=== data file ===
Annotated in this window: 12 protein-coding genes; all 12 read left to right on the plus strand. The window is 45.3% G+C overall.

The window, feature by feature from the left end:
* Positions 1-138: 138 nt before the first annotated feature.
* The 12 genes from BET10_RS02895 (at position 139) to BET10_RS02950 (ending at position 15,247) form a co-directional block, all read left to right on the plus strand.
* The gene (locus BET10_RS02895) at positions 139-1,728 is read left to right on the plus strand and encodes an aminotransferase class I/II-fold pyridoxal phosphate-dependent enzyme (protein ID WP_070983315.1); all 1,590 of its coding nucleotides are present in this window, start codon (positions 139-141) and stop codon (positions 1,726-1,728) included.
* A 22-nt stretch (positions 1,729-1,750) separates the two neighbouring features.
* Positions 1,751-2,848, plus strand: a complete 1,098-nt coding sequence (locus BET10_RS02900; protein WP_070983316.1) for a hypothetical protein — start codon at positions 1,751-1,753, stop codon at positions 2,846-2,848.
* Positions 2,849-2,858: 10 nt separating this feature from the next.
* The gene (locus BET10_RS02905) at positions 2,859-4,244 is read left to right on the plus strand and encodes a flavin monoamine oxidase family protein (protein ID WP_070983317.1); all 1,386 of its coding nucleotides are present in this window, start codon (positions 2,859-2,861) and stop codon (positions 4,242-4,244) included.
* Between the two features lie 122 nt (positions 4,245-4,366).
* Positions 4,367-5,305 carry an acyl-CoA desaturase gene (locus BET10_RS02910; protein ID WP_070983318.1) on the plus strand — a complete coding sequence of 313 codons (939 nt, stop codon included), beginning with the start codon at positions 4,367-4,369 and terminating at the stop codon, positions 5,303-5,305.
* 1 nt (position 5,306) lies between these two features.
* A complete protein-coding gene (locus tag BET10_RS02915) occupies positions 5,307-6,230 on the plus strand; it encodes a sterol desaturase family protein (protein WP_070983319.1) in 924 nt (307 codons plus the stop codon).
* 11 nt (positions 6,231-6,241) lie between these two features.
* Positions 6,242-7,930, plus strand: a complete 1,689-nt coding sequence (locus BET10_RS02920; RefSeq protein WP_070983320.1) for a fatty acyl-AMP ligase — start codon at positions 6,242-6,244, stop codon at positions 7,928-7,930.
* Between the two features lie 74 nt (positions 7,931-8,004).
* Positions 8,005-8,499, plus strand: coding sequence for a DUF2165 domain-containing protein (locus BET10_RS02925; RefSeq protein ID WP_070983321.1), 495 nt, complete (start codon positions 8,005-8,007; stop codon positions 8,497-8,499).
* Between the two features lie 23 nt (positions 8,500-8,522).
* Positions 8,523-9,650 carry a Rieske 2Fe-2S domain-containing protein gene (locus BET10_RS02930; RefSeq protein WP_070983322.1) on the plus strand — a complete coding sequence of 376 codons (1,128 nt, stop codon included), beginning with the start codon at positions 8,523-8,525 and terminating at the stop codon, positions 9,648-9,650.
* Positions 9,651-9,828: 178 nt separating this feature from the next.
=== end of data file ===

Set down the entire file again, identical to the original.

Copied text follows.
Annotated in this window: 12 protein-coding genes; all 12 read left to right on the plus strand. The window is 45.3% G+C overall.

The window, feature by feature from the left end:
* Positions 1-138: 138 nt before the first annotated feature.
* The 12 genes from BET10_RS02895 (at position 139) to BET10_RS02950 (ending at position 15,247) form a co-directional block, all read left to right on the plus strand.
* The gene (locus BET10_RS02895) at positions 139-1,728 is read left to right on the plus strand and encodes an aminotransferase class I/II-fold pyridoxal phosphate-dependent enzyme (protein ID WP_070983315.1); all 1,590 of its coding nucleotides are present in this window, start codon (positions 139-141) and stop codon (positions 1,726-1,728) included.
* A 22-nt stretch (positions 1,729-1,750) separates the two neighbouring features.
* Positions 1,751-2,848, plus strand: a complete 1,098-nt coding sequence (locus BET10_RS02900; protein WP_070983316.1) for a hypothetical protein — start codon at positions 1,751-1,753, stop codon at positions 2,846-2,848.
* Positions 2,849-2,858: 10 nt separating this feature from the next.
* The gene (locus BET10_RS02905) at positions 2,859-4,244 is read left to right on the plus strand and encodes a flavin monoamine oxidase family protein (protein ID WP_070983317.1); all 1,386 of its coding nucleotides are present in this window, start codon (positions 2,859-2,861) and stop codon (positions 4,242-4,244) included.
* Between the two features lie 122 nt (positions 4,245-4,366).
* Positions 4,367-5,305 carry an acyl-CoA desaturase gene (locus BET10_RS02910; protein ID WP_070983318.1) on the plus strand — a complete coding sequence of 313 codons (939 nt, stop codon included), beginning with the start codon at positions 4,367-4,369 and terminating at the stop codon, positions 5,303-5,305.
* 1 nt (position 5,306) lies between these two features.
* A complete protein-coding gene (locus tag BET10_RS02915) occupies positions 5,307-6,230 on the plus strand; it encodes a sterol desaturase family protein (protein WP_070983319.1) in 924 nt (307 codons plus the stop codon).
* 11 nt (positions 6,231-6,241) lie between these two features.
* Positions 6,242-7,930, plus strand: a complete 1,689-nt coding sequence (locus BET10_RS02920; RefSeq protein WP_070983320.1) for a fatty acyl-AMP ligase — start codon at positions 6,242-6,244, stop codon at positions 7,928-7,930.
* Between the two features lie 74 nt (positions 7,931-8,004).
* Positions 8,005-8,499, plus strand: coding sequence for a DUF2165 domain-containing protein (locus BET10_RS02925; RefSeq protein ID WP_070983321.1), 495 nt, complete (start codon positions 8,005-8,007; stop codon positions 8,497-8,499).
* Between the two features lie 23 nt (positions 8,500-8,522).
* Positions 8,523-9,650 carry a Rieske 2Fe-2S domain-containing protein gene (locus BET10_RS02930; RefSeq protein WP_070983322.1) on the plus strand — a complete coding sequence of 376 codons (1,128 nt, stop codon included), beginning with the start codon at positions 8,523-8,525 and terminating at the stop codon, positions 9,648-9,650.
* Positions 9,651-9,828: 178 nt separating this feature from the next.